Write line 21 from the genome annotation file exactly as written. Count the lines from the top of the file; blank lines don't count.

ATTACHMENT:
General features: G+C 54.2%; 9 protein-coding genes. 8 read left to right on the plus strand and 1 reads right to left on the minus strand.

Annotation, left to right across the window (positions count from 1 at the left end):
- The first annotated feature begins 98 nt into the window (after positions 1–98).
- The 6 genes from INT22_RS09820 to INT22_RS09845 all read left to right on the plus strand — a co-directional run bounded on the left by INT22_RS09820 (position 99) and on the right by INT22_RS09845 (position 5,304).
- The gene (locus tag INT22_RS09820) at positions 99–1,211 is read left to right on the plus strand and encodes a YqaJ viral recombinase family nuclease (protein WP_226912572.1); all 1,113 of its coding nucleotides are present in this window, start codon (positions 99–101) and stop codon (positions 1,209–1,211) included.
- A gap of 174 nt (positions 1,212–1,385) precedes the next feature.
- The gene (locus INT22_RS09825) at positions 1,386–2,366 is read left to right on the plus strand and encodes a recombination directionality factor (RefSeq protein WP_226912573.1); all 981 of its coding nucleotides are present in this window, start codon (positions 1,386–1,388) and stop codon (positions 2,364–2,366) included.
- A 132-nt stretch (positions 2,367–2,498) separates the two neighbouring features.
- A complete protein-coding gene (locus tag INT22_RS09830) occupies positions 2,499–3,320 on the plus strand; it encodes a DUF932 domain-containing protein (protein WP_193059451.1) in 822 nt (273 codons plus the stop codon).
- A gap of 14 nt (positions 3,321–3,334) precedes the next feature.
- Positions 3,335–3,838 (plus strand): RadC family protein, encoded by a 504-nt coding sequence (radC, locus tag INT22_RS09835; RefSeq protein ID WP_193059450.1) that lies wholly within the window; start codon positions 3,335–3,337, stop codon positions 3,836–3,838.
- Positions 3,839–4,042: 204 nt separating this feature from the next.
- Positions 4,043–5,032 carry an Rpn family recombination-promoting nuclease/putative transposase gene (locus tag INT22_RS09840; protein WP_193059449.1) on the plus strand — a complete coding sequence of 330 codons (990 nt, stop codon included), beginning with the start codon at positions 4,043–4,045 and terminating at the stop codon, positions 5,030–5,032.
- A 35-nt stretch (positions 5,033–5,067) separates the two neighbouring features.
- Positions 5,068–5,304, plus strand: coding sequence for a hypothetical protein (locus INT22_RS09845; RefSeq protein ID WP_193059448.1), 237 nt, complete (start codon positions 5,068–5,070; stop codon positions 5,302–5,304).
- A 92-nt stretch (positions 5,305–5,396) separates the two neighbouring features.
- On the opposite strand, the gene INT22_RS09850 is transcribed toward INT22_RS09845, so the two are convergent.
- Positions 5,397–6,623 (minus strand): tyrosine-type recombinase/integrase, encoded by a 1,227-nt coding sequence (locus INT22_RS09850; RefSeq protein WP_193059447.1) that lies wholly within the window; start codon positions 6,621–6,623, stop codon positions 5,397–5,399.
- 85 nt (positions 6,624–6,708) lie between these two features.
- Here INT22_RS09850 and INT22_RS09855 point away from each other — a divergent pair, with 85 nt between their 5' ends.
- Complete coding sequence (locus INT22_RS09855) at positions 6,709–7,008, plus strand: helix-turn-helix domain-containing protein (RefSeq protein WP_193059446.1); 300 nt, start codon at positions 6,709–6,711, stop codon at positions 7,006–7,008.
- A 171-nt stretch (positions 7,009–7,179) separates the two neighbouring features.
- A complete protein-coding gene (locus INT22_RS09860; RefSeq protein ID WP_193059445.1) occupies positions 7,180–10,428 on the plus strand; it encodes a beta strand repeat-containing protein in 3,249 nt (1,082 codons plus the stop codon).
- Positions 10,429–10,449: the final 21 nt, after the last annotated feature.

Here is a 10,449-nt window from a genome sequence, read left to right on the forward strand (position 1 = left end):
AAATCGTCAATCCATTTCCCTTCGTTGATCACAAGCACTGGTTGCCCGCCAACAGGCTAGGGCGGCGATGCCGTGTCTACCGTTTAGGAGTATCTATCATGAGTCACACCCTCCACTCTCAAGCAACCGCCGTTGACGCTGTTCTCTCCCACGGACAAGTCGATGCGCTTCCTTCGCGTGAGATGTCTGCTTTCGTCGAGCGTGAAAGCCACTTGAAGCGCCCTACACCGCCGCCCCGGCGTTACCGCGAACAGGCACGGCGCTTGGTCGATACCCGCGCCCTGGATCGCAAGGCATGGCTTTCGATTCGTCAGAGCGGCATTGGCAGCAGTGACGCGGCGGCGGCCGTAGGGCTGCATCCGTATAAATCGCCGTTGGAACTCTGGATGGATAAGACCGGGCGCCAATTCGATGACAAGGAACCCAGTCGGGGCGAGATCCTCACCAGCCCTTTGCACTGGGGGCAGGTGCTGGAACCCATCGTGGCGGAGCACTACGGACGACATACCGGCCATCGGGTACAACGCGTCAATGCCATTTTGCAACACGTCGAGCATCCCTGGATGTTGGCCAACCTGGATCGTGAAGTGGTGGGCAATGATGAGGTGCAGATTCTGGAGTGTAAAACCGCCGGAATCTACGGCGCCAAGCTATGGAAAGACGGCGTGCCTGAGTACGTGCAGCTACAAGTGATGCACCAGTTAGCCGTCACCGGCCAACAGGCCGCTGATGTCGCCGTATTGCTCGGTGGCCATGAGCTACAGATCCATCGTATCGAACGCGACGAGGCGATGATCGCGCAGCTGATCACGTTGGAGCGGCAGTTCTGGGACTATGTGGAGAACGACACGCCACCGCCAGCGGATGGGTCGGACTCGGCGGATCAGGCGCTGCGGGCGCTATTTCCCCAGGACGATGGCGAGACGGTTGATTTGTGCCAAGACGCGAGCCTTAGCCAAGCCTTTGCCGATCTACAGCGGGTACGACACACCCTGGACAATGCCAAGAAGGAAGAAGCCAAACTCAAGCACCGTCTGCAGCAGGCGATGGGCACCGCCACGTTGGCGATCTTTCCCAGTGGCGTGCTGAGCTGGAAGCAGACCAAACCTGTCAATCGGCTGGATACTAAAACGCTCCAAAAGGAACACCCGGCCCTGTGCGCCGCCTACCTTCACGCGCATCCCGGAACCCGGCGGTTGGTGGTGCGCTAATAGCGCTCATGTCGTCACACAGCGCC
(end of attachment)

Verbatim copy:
- Complete coding sequence (locus INT22_RS09855) at positions 6,709–7,008, plus strand: helix-turn-helix domain-containing protein (RefSeq protein WP_193059446.1); 300 nt, start codon at positions 6,709–6,711, stop codon at positions 7,006–7,008.